Furthermore, under certain conditions, the cleavage site (generated by TspRI) may not dissociate prior to extension by nucleotide polymerase so that, under such conditions, the amplification reaction will proceed without the need to use primer FP1. This is illustrated in the procedure of FIG. 4 which, in many respects, is analogous to the procedure shown in FIG. 3, save that:

(i) the primers FP1 are not used and

(ii) the cutting of double stranded molecules is shown to yield seventeen base pair fragments designated SF1, which do not dissociate from the molecule and which, as will be appreciated from FIG. 4, have a priming function in the same manner as primers FP1.

In further modifications of the procedure, alternatively or additionally there may be only one restriction site per molecule or different restriction sites at the opposite ends of the molecule.

Alternatively or additionally the restriction site may be that of a restriction enzyme other than TspRI.

It will be appreciated that, if the sequence to be amplified is present in a single stranded molecule then a double stranded molecule containing the required restriction site may be generated therefrom using known techniques.

The invention is illustrated by the following non-limiting Examples.

EXAMPLE 1

An amplification reaction was effected using the following templates, primers and reaction conditions.

Template 400 bp PCR fragment (Isofragment) generated from pUC19 using primers ISOS1 and ISOS2 below;

Primers: Two sequence-specific primers ISOS1 and ISOS2, and one Forcing Primer, ISOFP1 (equivalent to FP1 in FIG. 3) as shown below;

ISOS1 (SEQ ID NO. 1); 5′-TAATC TTTGG CAGTG GCTTA CAACG TCGTG ACTGG GAAAA C

ISOS2 (SEQ ID NO. 2): 5′-TAATC TTTGG CAGTG GCTGA CGGTG AAAAC CTCTG ACAC T

ISOFP1 (SEQ ID NO. 3): 5′-TAATC TTTGG CAGTG GC

Reaction Conditions:

20 μL New England Biolabs Buffer 4

10 μL Isofragment (50 fmol μL−1)

5 μ dNTPs (10 nM each)

1 μL ISOS2 (4 pmol μL−1)

2 μL ISOS1 (2.2 pmol μL−1)

1 μL ISOFP1 (40 pmol μL−1)

5 μTspR1 (5 U μL−1)

1μL Bovine Serum Albumen (NEB 100× concentrated)

170 μL H2O

A mix containing the three primers (ISOS1 and ISOS2 at approx. 20 fmol μL−1, and ISOFP1 at approx. 200 fmol μL−1), deoxyribonucleotides (250 μmolL−1 each), and template (Isofragment 2 at 2.5 fmol μL−1) was equilibrated (in a water bath) to 65° C. when 25 U TspRI restriction enzyme was added. The optimum temperature for cleavage of Isofragment 2 by TspRI is 65° C. and incubation was continued for 20 minutes to allow restriction to occur (FIG. 3(a)). The mix was transferred to a second water bath at 37° C. A short equilibration period (30 s-1 m) was then included to allow hybridisation of primers to exposed ssDNA ends of the fragment (FIG. 3(b)). 10U of Klenow (exo-) DNA polymerase was added to extend the hybridisation products, which had accumulated, following restriction, The extension reaction was continued for 5 m at 37° C. (FIG. 3(c1/c2)). The mix was transferred to the 65° C. water bath to initiate a second restriction cleavage by TspRI (FIG. 3(d)). Following 20 minutes digestion and 30 s-1 min hybridisation (FIG. 3(c) and (g)) further Klenow enzyme (10U) was added and extension continued for 5 minutes (FIG. 3. (f1/2) and (h1/2)). Since TspRI can survive incubation at lower temperatures (e.g. 37° C.) the initial amount input was sufficient for the entire reaction. In contrast, Klenow (exo-) is destroyed by prolonged incubation at 65° C. and so additional enzyme was added to the mix following each incubation at the higher temperature. The cycle of incubation at 65° C., hybridisation, Klenow addition and extension at 37° C. constitute the “cycles” of amplification. Samples (20 μL) were removed at the end of the cycle as necessary. The reaction in the samples taken was terminated immediately by the addition of 4 μL of agarose gel loading dye and samples were held at 4° C. until all samples were collected. The samples were then analysed by agarose gel electrophoresis in 1% (w/v) agarose gel, containing 0.5 μg mL−1 ethidium bromide, in 1×TBE buffer.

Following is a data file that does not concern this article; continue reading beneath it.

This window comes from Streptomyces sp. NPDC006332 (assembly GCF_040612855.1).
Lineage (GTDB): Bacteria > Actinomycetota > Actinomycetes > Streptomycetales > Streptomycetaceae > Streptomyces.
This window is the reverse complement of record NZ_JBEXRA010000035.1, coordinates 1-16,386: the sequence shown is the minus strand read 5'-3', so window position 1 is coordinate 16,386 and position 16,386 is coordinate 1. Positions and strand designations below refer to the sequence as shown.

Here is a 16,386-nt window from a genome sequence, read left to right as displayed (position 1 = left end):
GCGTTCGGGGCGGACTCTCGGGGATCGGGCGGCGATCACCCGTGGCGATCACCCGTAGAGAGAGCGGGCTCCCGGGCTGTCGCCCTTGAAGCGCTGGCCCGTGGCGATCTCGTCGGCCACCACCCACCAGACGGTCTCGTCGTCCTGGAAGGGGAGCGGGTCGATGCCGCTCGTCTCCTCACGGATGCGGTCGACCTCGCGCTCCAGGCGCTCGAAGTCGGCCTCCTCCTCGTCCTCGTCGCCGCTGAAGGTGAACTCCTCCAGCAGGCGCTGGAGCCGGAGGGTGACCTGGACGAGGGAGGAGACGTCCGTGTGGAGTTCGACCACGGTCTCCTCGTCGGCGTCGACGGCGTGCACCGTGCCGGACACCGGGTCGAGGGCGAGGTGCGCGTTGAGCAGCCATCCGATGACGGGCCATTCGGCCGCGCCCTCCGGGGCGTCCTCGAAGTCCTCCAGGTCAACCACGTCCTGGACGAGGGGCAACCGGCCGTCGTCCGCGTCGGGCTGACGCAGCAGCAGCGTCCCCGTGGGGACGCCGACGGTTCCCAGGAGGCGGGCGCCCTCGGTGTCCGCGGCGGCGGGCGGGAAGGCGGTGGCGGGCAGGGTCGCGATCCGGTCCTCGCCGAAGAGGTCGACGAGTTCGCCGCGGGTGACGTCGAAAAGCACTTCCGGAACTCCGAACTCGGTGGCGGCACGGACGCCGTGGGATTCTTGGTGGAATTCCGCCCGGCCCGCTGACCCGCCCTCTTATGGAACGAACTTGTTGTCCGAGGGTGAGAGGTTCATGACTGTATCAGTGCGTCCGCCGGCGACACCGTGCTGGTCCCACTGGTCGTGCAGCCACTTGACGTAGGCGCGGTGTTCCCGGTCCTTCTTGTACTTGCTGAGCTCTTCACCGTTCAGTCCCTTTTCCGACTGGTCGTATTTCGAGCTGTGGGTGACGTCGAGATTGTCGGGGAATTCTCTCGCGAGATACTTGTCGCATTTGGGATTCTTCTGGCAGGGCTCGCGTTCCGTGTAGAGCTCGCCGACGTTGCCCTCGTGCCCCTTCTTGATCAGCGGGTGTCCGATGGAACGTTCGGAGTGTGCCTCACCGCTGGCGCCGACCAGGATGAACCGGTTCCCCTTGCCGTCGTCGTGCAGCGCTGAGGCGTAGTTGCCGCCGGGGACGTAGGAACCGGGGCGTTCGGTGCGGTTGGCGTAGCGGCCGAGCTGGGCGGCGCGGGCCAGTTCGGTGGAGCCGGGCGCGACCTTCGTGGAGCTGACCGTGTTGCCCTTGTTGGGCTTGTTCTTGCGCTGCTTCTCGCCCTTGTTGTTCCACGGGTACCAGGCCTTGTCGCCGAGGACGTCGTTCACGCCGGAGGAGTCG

The results of this procedure are shown in FIG. 5 which demonstrates that amplification was clearly visible in all cases.

The above procedure was repeated but using an extension temperature of 39° C. instead of 37° C. A repeat was also conducted using the extension temperature of 39° C. but omitting the ISOFP1 primer from the reaction mix. The results of these procedures are shown in FIG. 6. The importance of including the primer ISOFP1 was clearly demonstrated by comparing amplification, at 39° C. in the presence and absence of the primer.

The effect of ISOFP1 on amplification can be quantified, to an extent, by using the gel scanning software (GELSCAN-UVP Ltd). To estimate peak heights or peak areas for the specific band being amplified (ca. 400 pairs). The results of peak area analysis for the gel photograph of FIG. 6 are illustrated in FIG. 7. These results show that there is considerable amplification of the fragment in the presence of ISOFP1. There is also a small, but significant, amplification in the absence of ISOFP1.

EXAMPLE 2

An amplification reaction was effected using the following template, primers and reaction conditions.

Template

Purified ISOCMV template (144 bp) at a concentration of 829 fmol/μl (produced by PCR of Cytomegalovirus using ISOCMV001 and ISOCMV002 primers).

CMV FRAGMENT (SEQ ID NO. 0.4)